As part of continued efforts to revolutionize the healthcare US soldiers receive while in military service, the Department of Defense (DoD) is exploring the use of nanotechnology to treat afflictions ranging from infectious diseases to traumatic brain injury more quickly.
Through the Defense Advanced Research Projects Agency's (DARPA) In Vivo Nanoplatfroms for Therapeutics (IVN:Tx), the military's research agency is seeking the development of "novel, biocompatible nanotherapeutic platforms with sequence, specificity, and function that can be programmed "on-the-fly" to treat military-relevant diseases," according to a solicitation for proposals the agency posted online.
The intercellular platform DARPA aims to design through the project will employ new classes of nanoparticles for persistent, unobtrusive distribution to sense a patient's physiological environment, as well as treat abnormalities, diseases, and other conditions, according to the proposal.
The platform envisioned will be adaptable and flexible, and will employ innovations such as nanoparticles coated with small interfering RNA (siRNA), said Timothy Broderick, physician and DARPA program manager, in a press release.SiRNA can target RNA -- which plays an active role in all biological processes -- in specific cells, allowing the technology to stop processes that cause various types of diseases, as well as traumatic brain injury, Broderick said. Through this specific targeting of illness within cells, the platform can administer therapeutic, passive nanoparticles that minimize dosing required for clinical efficacy, as well as limit side effects and adverse immune system response.
The IVN:Tx program is an extension of work already being done through the original IVN program to develop nanoscale systems that sense and monitor the health of warfighters, the agency said. The new platform takes that work further by focusing on diagnosis and treatment. The agency also is targeting safety for the platform's design. Nanoplatforms designed through the program must be biocompatible, nontoxic, and designed to eventually pass regulatory approval.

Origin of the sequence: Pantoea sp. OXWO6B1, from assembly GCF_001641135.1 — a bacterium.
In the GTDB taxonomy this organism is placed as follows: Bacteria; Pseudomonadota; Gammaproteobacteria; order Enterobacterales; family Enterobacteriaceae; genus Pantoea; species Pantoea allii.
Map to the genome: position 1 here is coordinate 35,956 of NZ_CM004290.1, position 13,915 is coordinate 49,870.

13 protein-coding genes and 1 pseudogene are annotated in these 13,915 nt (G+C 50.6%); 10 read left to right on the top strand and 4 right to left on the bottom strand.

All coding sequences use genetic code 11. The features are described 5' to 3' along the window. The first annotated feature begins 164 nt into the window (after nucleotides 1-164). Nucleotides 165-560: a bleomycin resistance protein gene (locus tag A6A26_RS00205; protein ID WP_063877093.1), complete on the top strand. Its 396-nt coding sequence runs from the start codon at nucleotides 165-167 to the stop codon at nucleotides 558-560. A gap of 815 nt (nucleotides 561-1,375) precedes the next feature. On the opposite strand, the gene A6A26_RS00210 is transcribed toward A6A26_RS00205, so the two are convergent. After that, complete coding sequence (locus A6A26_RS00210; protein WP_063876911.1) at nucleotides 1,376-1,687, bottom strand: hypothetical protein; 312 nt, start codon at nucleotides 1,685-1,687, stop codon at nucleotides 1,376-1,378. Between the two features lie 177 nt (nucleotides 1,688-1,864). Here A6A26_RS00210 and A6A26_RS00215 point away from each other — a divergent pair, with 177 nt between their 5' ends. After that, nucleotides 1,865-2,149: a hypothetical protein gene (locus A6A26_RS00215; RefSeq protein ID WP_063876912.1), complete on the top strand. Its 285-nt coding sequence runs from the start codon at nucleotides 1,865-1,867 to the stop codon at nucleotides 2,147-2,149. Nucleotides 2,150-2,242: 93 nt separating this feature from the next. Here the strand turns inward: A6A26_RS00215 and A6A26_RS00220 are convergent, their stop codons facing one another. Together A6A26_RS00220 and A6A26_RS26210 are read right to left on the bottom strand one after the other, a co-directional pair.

The medical community has been using therapeutics involving small molecules to treat diseases for years, but traditionally the drugs that have been developed are only effective against one disease, have significant side effects, or are expensive to create, according to DARPA.
The US military has several projects ongoing that are aimed at providing better medical treatment to soldiers or preventing illness and injury through innovative new technologies. The Dialysis Like Therapeutics (DLT) project, for example, aims to create a device that can quickly identify and cure sepsis, an often fatal blood infection to which soldiers injured on the battlefield are prone.DARPA also has created what's called a Blast Gauge -- a metal attachment mounted on a helmet, other individual gear, or a military vehicle -- which can measure the amount of exposure someone in the vicinity of a blast has had to more accurately diagnose brain injury.
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